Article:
Putul nach is an art form of Bengal. The literal meaning of putul nach is 'doll dance'. This is extended from West Bengal to Tripura and Assam. The oldest form can be said as the danger putul or rod puppets. This is found in South 24 Parganas district. The 1.5 m-tall figures, made of bamboo or hollowed wood, are jointed for easy manipulation with strings attached to various parts of their bodies. The nachiye or manipulator has a wooden cup attached to a waistband in which the rod supporting the large puppet rests. The troupe includes a singer who usually plays the harmonium and musicians on the clarinet, sanai or double-reed wind instrument, dhol, and kansi i.e. bell-metal plate beaten with a stick. This is often performed at rural fairs. The form uses an improvised proscenium and starts with the adoration of Krishna. A variation in Murshidabad district utilizes dolls made of bamboo and a round stage.
At the Sati Mela i.e. a fair named after Siva's consort in Kalyani, Nadia district, 15-20 cm rod puppets known as 'Yamer puri putul' (dolls from the palace of Yama, god of death) appear on a darkened stage viewed through bamboo slats. The shows are moralistic in tone, with instructions for various rites associated with the worship of Siva and advice for women.
The benir putul or glove puppets are found at village festivals in Medinipur district. These have terracotta heads and wooden hands. They used to be played by palanquin bearers to while away their time between trips and to earn some extra money. The stories accompanying their 'dances' were normally about Lord Krishna. The puppeteers still perform without any stage, in full view, wearing their dolls on both hands. Putul Nach using marionettes made of pith, measuring 1 m and attached to four wires, has gone professional in Bagula, Nadia district. This was brought from Bangladesh by a refugee. His nam was Jiten Haldar, who saw such puppets at home in the possession of gipsy Rajasthanis. They became the means of livelihood for residents of Panchmura colony. The group has a repertoire of fifteen or sixteen plays based on the Mahabharata and Ramayana. These are mythological stories like that of Harishchandra, or even comparatively modern social scripts. It tours Bengali-speaking areas, beginning from Viswakarma Puja in autumn. The master puppeteer single-handedly sings all the songs and delivers the various dialogues, accompanied by musicians. The 1-m apron stage has a second tier for the manipulators.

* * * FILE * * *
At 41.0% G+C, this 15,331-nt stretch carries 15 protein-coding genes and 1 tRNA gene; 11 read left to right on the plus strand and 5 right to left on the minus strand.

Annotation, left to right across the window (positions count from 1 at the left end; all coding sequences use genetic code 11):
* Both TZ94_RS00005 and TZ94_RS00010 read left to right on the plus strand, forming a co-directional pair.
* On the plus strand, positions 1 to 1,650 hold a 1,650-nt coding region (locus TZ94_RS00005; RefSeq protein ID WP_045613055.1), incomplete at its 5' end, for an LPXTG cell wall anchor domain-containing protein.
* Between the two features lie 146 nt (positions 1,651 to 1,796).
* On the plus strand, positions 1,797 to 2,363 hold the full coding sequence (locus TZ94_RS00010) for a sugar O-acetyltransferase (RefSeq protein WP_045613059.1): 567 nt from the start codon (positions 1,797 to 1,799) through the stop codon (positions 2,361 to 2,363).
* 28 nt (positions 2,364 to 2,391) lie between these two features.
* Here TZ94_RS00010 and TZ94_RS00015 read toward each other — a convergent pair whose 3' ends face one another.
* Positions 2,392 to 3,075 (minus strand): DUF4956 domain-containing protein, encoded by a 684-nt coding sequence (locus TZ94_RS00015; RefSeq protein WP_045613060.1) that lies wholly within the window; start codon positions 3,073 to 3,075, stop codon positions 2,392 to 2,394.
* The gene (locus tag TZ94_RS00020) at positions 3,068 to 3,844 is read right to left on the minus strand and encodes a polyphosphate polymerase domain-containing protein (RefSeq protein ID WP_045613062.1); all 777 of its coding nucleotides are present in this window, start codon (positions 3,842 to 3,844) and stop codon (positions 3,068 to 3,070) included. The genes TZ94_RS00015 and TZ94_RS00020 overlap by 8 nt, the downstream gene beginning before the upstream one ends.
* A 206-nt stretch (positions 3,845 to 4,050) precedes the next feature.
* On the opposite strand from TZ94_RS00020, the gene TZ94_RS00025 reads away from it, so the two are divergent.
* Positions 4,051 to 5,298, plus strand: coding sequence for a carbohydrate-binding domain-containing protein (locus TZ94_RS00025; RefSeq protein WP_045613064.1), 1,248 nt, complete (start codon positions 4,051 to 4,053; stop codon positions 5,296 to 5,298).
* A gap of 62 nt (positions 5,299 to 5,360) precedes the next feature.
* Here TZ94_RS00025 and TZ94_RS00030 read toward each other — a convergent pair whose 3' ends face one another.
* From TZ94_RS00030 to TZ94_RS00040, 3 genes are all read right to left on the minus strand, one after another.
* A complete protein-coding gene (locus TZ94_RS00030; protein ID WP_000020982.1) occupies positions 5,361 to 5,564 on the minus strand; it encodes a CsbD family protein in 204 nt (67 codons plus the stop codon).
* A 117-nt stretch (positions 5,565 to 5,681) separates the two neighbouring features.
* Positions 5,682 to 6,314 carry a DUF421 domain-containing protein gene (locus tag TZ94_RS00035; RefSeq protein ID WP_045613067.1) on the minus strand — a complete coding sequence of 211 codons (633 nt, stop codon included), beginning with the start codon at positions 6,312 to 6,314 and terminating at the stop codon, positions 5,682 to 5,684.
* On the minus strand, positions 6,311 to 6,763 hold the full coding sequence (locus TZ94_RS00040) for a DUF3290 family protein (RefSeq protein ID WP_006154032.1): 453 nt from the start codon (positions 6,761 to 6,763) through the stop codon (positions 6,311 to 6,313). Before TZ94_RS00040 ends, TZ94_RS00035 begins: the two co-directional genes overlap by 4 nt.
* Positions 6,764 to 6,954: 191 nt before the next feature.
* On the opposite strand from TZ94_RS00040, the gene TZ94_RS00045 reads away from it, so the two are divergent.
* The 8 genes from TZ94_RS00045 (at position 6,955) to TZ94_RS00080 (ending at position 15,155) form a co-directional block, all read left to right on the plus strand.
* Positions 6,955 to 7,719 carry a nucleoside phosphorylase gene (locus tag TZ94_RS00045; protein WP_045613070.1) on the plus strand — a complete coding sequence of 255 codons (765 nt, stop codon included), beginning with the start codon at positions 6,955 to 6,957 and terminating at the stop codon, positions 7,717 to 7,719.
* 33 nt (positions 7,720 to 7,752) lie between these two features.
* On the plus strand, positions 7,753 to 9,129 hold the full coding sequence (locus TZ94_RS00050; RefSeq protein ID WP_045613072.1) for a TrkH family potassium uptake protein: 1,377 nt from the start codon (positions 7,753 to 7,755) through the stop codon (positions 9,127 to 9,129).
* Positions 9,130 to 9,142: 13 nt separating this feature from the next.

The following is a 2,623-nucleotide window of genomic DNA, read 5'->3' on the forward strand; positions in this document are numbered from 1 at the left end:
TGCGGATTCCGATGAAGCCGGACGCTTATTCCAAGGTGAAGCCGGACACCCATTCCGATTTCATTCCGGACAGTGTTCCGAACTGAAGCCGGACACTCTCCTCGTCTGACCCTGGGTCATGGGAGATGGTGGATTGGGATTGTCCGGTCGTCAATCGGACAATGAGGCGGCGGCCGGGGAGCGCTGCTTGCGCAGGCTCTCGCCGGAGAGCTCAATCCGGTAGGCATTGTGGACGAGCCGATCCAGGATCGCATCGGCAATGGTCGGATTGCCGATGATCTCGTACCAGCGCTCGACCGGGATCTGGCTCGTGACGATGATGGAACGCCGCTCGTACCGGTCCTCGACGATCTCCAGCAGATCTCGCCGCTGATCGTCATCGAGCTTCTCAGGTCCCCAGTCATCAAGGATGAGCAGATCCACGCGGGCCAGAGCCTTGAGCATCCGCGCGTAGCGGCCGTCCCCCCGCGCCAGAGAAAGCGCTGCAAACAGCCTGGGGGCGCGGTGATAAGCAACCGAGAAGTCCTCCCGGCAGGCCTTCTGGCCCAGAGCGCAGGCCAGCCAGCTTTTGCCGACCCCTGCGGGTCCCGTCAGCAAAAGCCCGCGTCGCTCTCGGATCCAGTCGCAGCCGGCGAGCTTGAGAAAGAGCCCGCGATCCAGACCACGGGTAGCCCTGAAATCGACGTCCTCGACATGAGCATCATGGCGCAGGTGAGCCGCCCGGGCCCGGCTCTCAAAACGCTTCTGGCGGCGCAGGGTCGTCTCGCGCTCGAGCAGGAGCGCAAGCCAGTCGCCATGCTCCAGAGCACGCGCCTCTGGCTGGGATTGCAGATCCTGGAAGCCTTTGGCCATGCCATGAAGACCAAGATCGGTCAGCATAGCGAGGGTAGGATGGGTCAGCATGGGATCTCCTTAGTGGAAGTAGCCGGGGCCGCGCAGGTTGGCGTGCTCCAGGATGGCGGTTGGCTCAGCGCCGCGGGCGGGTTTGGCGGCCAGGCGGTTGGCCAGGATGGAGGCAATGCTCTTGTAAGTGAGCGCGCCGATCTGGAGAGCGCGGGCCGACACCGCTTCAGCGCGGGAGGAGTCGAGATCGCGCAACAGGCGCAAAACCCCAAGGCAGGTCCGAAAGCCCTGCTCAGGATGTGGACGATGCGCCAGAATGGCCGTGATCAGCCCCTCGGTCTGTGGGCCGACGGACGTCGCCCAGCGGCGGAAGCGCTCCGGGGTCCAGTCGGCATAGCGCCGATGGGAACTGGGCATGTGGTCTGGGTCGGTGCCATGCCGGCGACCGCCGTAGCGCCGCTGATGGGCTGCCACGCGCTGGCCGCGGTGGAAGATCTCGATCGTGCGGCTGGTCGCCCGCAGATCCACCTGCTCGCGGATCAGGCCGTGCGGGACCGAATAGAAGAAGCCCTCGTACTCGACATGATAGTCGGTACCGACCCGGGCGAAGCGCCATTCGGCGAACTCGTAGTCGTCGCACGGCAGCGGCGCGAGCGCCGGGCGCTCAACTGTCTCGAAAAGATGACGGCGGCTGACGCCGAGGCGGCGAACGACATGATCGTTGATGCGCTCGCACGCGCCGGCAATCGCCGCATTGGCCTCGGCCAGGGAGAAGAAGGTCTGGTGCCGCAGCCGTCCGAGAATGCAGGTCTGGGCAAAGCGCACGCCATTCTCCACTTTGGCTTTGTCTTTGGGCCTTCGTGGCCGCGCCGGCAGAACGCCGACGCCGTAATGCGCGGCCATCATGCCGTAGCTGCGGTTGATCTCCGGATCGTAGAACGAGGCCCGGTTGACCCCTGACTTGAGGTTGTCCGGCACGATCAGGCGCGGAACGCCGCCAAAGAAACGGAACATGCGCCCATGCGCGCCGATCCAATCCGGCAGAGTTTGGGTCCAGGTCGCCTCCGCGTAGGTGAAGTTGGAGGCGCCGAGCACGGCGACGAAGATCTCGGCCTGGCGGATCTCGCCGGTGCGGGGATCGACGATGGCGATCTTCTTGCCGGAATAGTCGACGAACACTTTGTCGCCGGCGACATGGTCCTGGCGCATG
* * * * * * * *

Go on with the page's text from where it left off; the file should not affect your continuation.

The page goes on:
A variety of table puppet theatre is common among the tribal Adivasis of western Bengal. These employ small, dark marionettes of seasoned wood and bamboo, manipulated by a combination of rods and strings to songs accompanied by flute and drums. The Santals call this form chadar badar. Raghunath Goswami and Suresh Dutta contributed most to modern puppetry in West Bengal. Goswami, through his work with The Puppets, founded in 1953, tried to streamline the indigenous conventions and introduced a richer literary content, but remained loyal to native roots. He made the first Indian puppet movie named Hattagol vijay in 1952. The film won a national film award. Dutta, who trained under Russian genius Sergei Obraztsov, went for more gorgeous and illusory spectacle. In Tripura, Haripada Das invented contemporary rod puppets.
Maldah district is the home of a highly unusual form known as manabputul or 'human dolls', in which actors imitate marionettes. It has hardly any narrative to speak of, mainly relying on the sheer humorous novelty of the concept. The performers sing, indulge in crosstalk, and mimic puppet behaviour, jumping and moving with limp limbs and jerky motions as if pulled by strings. Men usually impersonate the female puppets.